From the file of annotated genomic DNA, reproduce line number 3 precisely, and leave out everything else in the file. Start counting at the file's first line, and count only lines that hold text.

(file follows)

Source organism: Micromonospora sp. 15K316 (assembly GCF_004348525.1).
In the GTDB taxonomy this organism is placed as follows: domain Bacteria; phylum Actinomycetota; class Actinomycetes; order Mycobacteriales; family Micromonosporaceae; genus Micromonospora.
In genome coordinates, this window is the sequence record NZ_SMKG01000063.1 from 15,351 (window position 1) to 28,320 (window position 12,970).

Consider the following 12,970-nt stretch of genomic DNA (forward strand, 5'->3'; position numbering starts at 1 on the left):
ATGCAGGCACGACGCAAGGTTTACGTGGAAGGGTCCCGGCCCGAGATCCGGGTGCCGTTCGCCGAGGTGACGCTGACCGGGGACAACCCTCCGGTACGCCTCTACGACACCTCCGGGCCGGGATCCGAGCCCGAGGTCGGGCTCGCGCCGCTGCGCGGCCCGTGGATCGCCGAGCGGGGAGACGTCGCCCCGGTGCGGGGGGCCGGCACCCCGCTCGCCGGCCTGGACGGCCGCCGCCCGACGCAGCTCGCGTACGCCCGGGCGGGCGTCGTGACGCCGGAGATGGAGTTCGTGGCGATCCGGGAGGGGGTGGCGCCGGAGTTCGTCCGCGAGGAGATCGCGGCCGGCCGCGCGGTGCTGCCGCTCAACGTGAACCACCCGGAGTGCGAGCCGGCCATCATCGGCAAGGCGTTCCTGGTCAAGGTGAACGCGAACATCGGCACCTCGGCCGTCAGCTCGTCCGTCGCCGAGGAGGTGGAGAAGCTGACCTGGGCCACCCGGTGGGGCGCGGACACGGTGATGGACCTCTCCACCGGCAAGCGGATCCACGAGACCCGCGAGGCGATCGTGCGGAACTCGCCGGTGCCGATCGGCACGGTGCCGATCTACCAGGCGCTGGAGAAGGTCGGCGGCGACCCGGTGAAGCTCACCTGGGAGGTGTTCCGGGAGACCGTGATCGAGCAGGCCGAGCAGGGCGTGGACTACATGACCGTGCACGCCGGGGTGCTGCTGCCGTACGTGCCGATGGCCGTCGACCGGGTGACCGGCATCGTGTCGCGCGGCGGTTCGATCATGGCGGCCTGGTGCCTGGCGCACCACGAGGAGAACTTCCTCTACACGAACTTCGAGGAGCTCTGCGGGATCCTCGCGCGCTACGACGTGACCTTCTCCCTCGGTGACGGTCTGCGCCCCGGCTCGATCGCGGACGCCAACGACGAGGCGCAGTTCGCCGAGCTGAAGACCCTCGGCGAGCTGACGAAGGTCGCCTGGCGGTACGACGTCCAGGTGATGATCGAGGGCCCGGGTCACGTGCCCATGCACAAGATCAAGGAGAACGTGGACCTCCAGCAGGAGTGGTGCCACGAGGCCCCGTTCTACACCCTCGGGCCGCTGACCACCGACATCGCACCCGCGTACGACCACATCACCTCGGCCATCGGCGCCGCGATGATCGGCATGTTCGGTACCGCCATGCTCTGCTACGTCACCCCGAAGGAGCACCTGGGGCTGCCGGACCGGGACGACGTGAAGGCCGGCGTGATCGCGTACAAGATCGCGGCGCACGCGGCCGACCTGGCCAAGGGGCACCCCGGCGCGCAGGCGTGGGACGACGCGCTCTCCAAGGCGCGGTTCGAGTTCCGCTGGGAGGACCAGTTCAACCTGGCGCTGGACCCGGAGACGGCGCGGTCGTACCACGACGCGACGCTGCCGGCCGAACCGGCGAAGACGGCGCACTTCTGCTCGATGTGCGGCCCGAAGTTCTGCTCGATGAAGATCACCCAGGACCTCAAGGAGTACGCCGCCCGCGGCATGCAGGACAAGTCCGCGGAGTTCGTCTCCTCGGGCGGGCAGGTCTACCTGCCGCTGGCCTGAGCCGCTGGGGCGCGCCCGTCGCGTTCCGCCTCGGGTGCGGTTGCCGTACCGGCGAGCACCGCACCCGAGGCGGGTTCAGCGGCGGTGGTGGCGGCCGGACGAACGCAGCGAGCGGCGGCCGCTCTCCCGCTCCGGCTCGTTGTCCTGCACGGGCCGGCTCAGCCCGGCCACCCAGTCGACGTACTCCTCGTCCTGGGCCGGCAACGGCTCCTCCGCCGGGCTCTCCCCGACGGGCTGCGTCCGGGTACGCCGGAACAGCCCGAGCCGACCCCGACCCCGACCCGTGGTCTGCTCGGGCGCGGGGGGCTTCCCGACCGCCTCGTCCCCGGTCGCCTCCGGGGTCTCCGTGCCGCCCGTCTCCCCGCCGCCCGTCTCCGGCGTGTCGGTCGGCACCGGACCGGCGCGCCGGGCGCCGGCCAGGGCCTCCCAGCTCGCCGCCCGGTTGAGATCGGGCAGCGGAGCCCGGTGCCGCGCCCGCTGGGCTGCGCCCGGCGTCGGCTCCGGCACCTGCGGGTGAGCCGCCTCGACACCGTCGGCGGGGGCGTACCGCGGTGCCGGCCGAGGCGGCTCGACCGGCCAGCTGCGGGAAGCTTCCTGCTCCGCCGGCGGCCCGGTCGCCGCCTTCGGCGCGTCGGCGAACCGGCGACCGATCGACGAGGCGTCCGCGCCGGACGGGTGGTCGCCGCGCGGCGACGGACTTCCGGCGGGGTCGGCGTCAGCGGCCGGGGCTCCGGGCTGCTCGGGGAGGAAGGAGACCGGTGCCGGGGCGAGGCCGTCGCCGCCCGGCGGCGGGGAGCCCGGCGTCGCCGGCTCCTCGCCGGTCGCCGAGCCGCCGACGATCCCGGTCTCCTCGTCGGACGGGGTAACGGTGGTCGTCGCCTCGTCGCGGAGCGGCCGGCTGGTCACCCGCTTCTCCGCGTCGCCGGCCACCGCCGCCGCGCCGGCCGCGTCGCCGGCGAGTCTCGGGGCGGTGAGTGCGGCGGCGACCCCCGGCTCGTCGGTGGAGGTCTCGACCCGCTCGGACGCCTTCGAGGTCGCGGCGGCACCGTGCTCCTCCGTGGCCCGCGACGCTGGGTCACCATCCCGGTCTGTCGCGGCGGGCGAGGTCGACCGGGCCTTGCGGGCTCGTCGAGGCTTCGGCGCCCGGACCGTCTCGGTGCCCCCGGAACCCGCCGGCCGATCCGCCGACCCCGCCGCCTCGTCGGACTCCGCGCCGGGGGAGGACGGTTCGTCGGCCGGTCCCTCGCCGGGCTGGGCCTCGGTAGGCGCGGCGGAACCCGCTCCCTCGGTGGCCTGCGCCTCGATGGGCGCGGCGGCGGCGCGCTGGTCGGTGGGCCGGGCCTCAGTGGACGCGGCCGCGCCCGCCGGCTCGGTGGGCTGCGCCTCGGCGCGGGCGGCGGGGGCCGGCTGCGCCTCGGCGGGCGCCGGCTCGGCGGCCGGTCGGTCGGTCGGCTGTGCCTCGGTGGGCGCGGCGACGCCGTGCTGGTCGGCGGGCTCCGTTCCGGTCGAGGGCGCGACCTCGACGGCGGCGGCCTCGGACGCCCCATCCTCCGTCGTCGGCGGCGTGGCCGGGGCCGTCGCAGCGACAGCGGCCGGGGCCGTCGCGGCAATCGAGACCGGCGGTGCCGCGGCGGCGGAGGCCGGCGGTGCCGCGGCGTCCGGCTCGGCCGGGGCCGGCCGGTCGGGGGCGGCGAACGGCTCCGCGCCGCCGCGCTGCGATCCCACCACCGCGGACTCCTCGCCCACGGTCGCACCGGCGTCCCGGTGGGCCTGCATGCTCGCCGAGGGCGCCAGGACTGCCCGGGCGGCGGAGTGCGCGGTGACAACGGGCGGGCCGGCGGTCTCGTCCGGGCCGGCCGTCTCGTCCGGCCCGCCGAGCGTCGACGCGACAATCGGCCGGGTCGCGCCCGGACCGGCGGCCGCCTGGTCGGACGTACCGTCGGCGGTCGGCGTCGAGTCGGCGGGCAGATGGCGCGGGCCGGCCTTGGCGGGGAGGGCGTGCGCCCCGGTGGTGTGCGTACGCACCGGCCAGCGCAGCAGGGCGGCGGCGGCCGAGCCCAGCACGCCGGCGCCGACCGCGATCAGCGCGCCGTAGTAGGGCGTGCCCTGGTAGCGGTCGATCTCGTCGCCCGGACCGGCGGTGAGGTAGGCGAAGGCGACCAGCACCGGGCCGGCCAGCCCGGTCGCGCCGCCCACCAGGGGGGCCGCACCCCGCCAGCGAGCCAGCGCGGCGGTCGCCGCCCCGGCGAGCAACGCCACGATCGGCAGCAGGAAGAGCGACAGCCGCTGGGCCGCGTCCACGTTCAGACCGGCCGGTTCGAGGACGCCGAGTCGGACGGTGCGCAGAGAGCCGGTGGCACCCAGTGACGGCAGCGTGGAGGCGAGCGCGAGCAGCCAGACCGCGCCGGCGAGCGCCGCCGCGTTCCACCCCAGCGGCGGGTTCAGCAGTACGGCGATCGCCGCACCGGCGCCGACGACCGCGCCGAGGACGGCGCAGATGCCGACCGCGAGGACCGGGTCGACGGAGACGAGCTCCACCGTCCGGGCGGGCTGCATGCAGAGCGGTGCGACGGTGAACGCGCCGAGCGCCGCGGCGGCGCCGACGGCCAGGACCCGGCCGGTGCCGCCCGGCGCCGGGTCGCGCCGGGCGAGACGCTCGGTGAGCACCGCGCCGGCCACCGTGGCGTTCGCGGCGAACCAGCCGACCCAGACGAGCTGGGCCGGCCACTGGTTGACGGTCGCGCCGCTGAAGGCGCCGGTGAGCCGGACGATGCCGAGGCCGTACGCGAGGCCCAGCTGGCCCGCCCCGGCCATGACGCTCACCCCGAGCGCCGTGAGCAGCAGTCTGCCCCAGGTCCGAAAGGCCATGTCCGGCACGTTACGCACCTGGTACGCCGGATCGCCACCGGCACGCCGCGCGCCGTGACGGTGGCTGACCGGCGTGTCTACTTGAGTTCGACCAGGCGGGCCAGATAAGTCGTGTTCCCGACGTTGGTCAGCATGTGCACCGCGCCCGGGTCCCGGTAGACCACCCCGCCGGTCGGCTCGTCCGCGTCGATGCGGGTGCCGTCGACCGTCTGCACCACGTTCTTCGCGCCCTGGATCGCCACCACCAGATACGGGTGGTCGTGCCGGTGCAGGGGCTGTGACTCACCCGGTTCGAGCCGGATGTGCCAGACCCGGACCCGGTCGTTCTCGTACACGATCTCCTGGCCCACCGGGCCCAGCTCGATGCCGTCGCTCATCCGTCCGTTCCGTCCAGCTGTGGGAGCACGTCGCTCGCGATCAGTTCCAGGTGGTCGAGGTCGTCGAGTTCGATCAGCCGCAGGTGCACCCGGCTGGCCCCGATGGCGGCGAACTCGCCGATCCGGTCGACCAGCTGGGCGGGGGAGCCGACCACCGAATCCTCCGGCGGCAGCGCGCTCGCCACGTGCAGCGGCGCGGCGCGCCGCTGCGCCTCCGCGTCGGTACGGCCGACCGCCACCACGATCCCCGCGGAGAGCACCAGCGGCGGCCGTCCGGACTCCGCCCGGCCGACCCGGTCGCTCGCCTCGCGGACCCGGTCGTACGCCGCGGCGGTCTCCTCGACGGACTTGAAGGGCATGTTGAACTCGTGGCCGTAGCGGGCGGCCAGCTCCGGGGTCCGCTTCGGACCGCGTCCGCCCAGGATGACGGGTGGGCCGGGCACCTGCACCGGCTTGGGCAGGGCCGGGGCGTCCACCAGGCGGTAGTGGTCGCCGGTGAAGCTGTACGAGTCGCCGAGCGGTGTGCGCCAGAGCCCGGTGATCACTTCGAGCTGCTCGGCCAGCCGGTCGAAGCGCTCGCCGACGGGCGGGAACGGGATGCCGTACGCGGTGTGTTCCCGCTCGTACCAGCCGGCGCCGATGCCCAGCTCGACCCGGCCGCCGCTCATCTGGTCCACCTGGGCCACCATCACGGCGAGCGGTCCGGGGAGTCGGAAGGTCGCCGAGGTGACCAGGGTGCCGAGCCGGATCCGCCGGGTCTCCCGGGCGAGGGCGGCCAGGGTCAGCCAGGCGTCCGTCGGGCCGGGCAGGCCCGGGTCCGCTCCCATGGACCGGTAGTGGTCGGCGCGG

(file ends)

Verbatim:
In genome coordinates, this window is the sequence record NZ_SMKG01000063.1 from 15,351 (window position 1) to 28,320 (window position 12,970).